Celebration is the missing piece for INFJs

INFJ Celebration missing piece

When was the last time you celebrated a big accomplishment? When was the last time you celebrated a small accomplishment? Do you rate your accomplishments on a scale from "not worthy to celebrate" to "well, maybe that's something to celebrate?" Imagine my voice getting higher on that last one and ending in a questioning face. 

Today I want to share with you the value of celebrating for an INFJ. I also want to encourage you to give yourself permission to celebrate and help you plan your next celebration. If you're already feeling something uncomfortable rise up at the thought of celebrating...stick with me (please). 
 

Why celebration matters for INFJs


As future-focused INFJs, it's not uncommon for us to complete a goal or task and quickly move on to the next thing. We see the gap between where we are and what's left to be done...or what could be done. You can call that idealism or perfectionism. Both perspectives serve up a healthy plate of frustration if they're left unchecked. 

Celebration can temporarily interrupt your tendency to ignore what's already done in favor for what you still want to do. And this temporary reprieve can be enough to provide motivation to continue on. 

Imagine for a minute that you're traveling to a new destination. It's a place you've never been before but you've imagined it in your head a thousand times. The only catch is that to get there you have to travel in a windowless train...that has no interior lights. That's right. You're riding completely in the dark to an unknown location. The only thing that sustains you is the place you've imagined in your head. Nothing outside the train matters. Now consider that you've been on this journey for years and you're not even sure when the train is due to arrive. Do you start to feel frustrated?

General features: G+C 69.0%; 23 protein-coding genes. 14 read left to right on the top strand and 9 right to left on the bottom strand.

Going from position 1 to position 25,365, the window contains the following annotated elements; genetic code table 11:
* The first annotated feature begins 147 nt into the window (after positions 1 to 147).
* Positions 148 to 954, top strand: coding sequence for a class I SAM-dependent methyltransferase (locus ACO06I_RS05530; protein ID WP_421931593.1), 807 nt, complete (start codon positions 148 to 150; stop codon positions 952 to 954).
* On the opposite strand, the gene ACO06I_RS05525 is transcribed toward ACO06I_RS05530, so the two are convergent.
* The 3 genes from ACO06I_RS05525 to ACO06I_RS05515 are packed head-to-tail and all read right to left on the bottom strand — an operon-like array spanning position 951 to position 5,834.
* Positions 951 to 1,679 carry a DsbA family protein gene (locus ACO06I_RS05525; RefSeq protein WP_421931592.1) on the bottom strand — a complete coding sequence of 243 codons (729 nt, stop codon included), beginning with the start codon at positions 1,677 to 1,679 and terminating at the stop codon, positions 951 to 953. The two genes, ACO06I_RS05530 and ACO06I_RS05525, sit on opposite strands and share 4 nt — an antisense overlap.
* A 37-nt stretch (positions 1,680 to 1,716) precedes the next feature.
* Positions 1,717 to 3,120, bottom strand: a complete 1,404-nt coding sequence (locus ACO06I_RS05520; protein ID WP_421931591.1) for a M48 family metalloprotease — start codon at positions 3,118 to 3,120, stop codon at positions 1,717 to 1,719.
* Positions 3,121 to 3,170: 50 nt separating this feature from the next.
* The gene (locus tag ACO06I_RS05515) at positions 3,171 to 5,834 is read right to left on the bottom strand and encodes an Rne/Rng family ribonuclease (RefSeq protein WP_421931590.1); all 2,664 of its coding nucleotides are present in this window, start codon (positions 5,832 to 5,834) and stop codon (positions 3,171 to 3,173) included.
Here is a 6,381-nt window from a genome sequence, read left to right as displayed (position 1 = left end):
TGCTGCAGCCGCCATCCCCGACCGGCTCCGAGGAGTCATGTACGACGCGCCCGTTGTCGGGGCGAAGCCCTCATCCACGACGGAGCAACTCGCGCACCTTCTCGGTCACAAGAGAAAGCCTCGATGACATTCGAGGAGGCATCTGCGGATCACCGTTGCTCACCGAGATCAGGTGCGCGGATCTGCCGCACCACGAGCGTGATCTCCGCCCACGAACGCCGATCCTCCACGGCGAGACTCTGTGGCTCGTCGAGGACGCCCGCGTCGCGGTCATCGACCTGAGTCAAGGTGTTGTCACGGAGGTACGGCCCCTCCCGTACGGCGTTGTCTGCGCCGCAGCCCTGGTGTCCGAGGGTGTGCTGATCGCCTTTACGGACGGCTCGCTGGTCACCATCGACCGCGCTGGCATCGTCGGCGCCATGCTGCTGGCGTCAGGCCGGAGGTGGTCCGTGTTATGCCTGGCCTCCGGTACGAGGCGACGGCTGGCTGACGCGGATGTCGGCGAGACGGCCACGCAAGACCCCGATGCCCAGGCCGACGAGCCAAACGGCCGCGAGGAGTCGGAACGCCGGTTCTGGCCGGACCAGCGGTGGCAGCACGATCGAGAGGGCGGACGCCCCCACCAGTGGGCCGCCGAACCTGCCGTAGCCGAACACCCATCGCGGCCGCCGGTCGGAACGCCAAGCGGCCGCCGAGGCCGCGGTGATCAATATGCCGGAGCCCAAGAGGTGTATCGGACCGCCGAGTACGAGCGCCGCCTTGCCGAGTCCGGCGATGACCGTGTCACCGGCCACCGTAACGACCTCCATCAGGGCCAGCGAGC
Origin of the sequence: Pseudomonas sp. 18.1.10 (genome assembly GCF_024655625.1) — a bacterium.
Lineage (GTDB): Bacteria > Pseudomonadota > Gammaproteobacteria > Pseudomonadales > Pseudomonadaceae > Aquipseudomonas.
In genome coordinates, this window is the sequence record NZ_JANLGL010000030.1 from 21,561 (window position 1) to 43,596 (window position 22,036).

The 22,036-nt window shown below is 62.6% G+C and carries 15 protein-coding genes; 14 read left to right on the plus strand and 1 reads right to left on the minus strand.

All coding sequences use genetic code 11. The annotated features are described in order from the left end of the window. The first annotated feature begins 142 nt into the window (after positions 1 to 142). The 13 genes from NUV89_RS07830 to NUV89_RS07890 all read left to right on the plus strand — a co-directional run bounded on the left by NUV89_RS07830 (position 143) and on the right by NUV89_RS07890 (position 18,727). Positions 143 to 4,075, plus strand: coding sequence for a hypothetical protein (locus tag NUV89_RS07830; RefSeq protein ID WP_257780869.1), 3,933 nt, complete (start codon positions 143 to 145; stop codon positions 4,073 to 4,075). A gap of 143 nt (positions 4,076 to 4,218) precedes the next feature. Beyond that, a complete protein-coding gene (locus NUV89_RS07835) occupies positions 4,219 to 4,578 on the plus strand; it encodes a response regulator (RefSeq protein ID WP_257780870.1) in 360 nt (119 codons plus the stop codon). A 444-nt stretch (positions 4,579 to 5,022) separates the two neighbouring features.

Now imagine that you're still headed to this new destination that you've imagined a thousand times. But this time you get to ride in a beautiful train with floor to ceiling windows. You can look out and see the beauty of the landscape, and the train even makes stops so you can get out and enjoy some of the scenery. You're still headed to this unknown place, but the enjoyment of getting off the train and pausing to reflect at various points of the journey sustains you so that you can get back on that train and keep heading toward to this imagined place.

Which train would you rather ride? 

While this is not a perfect analogy, the second train describes the nature of our lives. While we hold on to our ideals as the ultimate destination as an INFJ, we also make many stops along the way. If we allow ourselves to enjoy...or CELEBRATE...those stops, we gain a greater sense of where we've come from. Each stop represents a distance we've already traveled. We remind ourselves that there's more to experience than our ideal. The rest of the journey does have value. 

Plan to celebrate right from the start.


When you're planning your goals, create a plan for celebration for when you reach that goal. Build it into your process right from the start. Choose a celebration that will be motivating to you and recognizes your efforts. The act of recognizing your efforts can bring a sense of fulfillment on your journey. 

"Celebrating" doesn't have to be a big party or an expensive trip. It can literally be anything—as long as it brings you joy and gives you time to reflect and recognize your accomplishments so far.  

I'll admit that this is a difficult one for me, too. In fact, part of my planning for this year includes deciding on a mode of celebration each time I create a goal. I'm brainstorming ideas as I write this. Will you join me?

Think of one goal you currently have. After you've fleshed out the specific steps you want to take to accomplish this goal, add one more. Celebrate! Brainstorm a few ideas of how you can celebrate the accomplishment of that goal and include them in your plan.

Once you decide on how you might like to celebrate, would you be willing to share by commenting below? I'd love to know what you plan to do to honor and recognize your accomplishment!